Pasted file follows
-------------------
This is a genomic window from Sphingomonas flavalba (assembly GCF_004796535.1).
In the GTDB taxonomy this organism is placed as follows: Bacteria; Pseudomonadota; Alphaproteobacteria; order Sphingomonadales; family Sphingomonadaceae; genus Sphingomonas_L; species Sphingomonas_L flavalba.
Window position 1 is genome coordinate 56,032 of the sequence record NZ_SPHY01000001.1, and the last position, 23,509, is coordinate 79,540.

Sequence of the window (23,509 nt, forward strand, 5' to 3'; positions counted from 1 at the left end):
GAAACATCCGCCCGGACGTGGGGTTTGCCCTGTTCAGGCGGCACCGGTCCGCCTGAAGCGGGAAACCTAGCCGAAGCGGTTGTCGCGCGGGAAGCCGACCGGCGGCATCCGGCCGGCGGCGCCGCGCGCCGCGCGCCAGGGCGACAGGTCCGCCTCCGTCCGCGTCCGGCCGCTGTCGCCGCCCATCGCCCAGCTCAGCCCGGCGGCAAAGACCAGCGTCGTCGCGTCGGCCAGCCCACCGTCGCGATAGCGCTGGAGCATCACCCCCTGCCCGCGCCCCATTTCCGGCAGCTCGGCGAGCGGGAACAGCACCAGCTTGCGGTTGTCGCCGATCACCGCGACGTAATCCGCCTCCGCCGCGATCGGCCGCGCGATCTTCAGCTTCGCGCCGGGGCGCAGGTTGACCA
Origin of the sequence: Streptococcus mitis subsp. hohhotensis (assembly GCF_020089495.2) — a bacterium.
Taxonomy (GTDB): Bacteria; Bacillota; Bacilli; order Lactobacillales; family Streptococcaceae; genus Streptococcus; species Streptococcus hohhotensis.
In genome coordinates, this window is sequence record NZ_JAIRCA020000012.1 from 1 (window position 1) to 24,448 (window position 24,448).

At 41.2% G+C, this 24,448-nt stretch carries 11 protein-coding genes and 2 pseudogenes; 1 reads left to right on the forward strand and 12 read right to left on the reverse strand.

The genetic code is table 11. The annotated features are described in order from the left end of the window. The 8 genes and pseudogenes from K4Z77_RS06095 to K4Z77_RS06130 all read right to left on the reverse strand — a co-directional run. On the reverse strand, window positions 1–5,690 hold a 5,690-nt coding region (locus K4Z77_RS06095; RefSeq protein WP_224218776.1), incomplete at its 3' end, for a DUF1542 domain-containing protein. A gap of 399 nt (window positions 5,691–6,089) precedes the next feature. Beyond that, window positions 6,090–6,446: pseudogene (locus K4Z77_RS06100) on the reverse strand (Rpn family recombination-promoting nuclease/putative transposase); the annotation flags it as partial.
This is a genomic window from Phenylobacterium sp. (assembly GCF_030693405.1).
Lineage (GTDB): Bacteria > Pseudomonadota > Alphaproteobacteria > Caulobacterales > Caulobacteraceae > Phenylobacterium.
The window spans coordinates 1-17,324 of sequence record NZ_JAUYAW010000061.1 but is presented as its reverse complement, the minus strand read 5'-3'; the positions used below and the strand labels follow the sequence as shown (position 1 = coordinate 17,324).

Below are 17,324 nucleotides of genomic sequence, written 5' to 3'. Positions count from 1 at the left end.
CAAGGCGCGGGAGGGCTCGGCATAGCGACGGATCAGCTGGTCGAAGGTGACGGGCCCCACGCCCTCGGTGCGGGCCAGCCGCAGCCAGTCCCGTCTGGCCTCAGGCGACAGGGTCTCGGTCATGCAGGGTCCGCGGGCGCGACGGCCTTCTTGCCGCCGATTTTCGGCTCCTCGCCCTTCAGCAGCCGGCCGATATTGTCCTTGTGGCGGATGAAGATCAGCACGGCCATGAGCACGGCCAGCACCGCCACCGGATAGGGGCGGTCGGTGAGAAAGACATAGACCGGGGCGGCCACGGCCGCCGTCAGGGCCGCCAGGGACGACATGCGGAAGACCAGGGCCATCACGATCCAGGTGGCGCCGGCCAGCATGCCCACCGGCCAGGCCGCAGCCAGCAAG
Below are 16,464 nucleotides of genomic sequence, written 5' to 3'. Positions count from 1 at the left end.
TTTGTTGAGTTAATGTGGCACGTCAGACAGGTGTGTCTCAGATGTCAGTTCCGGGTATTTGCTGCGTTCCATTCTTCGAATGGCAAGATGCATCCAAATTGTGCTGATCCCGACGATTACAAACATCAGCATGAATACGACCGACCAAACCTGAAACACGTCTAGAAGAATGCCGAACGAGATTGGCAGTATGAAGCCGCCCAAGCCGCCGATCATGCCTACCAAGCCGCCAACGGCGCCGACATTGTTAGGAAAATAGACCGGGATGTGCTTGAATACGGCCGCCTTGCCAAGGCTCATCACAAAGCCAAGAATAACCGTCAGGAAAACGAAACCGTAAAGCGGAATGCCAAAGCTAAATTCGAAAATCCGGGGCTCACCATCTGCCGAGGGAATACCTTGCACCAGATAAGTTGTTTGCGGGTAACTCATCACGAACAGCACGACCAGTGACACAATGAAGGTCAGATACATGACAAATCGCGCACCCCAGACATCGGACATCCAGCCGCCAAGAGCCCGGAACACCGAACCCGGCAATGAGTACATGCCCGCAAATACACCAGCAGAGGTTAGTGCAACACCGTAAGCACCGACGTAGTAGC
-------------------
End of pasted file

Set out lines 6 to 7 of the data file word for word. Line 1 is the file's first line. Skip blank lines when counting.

Origin of the sequence: Streptococcus mitis subsp. hohhotensis (assembly GCF_020089495.2) — a bacterium.
Taxonomy (GTDB): Bacteria; Bacillota; Bacilli; order Lactobacillales; family Streptococcaceae; genus Streptococcus; species Streptococcus hohhotensis.